There£€™s an old adage among motoring journalists that the worse the car the more exotic location it will be launched in. Think Ladas in Monte Carlo, Peroduas in Portugal. Jaguar launched its new F-Pace sports utility in very poor Montenegro, once part of former communist Yugoslavia. Make of that what you will, but I have been driving some in the more likely surroundings of the Cotswolds.
And one thing is sure, the F-Pace will become the fastest selling Jaguar ever because this time Jaguar is building something the public want rather than what it thinks it should make. Of course, the F-Pace should have been built years ago. The Porsche Cayenne arrived in 2002 and Jaguar was considering 4x4s before that but felt they did not suit its image.
The Cayenne become a cash cow with sales outpacing the 911 and Boxster sports cars and even led to the smaller Porsche Macan. Such is the demand for taller cars with some rough road ability that Bentley and Maserati have joined the club and Aston Martin and Rolls-Royce won£€™t be far behind.
Even when brash Ford owned Jaguar and Land Rover it didn£€™t have the nerve, and probably the cash, to embark on the investment programme that has been followed by JLR£€™s Indian owners, Tata. The F-Pace is a big car; wider than a Lamborghini Huracan, so there£€™s plenty of space for people and a big, 650 litre boot.
Rear seat access is a bit tight though and the car£€™s shape means parking sensors are vital. It£€™s going to be chaos outside schools at drop-off and pick-up times. Prices start at a keen £34,170 and there£€™s a choice of two turbocharged diesel engines with 177 or 295bhp or a snorting 375bhp V6 petrol engine ripped from the F-Type.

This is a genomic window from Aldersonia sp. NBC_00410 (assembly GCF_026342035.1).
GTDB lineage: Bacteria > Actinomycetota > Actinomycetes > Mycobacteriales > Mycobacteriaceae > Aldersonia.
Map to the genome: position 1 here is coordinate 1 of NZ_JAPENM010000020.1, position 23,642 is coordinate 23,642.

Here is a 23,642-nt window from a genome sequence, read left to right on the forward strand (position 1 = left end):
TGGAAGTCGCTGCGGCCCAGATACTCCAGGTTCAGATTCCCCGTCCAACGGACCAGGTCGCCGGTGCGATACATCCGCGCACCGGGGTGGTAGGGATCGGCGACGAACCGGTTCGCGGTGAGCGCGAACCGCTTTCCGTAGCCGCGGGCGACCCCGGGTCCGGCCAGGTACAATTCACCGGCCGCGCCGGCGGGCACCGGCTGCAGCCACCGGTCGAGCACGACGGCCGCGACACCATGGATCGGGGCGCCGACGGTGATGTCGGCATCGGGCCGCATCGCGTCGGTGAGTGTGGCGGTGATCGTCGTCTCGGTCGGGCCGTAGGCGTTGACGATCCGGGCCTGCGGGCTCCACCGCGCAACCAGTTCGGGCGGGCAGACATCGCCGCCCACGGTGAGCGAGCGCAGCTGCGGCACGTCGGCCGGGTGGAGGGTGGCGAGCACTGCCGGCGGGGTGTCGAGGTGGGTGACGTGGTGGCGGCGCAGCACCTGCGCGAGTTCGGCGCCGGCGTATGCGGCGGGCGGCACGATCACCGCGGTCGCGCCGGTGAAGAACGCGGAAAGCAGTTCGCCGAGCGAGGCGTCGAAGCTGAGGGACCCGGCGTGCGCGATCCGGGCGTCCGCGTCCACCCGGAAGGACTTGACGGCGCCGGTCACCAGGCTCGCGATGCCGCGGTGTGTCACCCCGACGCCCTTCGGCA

But even the 2-litre diesel I tried came in at £40,360 and optional kit pushed the price to £44,770. The F-Pace is available with cartoonishly large 22in wheels that will appeal to the bling generation but even on these huge rims the ride was surprisingly acceptable most of the time.
All models are rather firmly sprung though and the wide tyres can kick up a most un-Jaguar like din. It isn£€™t a sports car but the F-Pace is sportier and more agile to drive than a Land Rover so the two shouldn£€™t fight for sales.
Left to its own devices the eight-speed automatic gearbox can get confused and a pal had a close call trying to nip out of a junction. But take charge with the paddle changes on the steering column and it£€™s a more responsive proposition.
The 3-litre turbo diesel S (£51,450) on £1,600 extra 22in wheels felt a big bus and not that involving to drive despite configurable dynamics mode. Its Ford-Peugeot engine sounded quite gruff but delivered deceptively rapid performance.
Using Jaguar£€™s own engine, the 2-litre diesel R-Sport on 20in wheels (£1,200 extra) felt the best balanced of the cars I drove and if you select sport mode for the gearbox and the dynamics control it really comes alive if you take it by the scruff of the neck but drive it with precise inputs.
Fuel consumption dropped to 32mpg though compared to the official 53.3mpg and neither car has an inspiring engine note. I think you would need to go to the expense of adaptive suspension (£960) to make it feel£ as nimble as a Porsche Macan and that would help the low speed ride on poor surfaces.
The dashboard isn£€™t that attractive and a bit low rent in places but overall it£€™s a good cabin.
Verdict The Jaguar so many have been waiting for. A winner.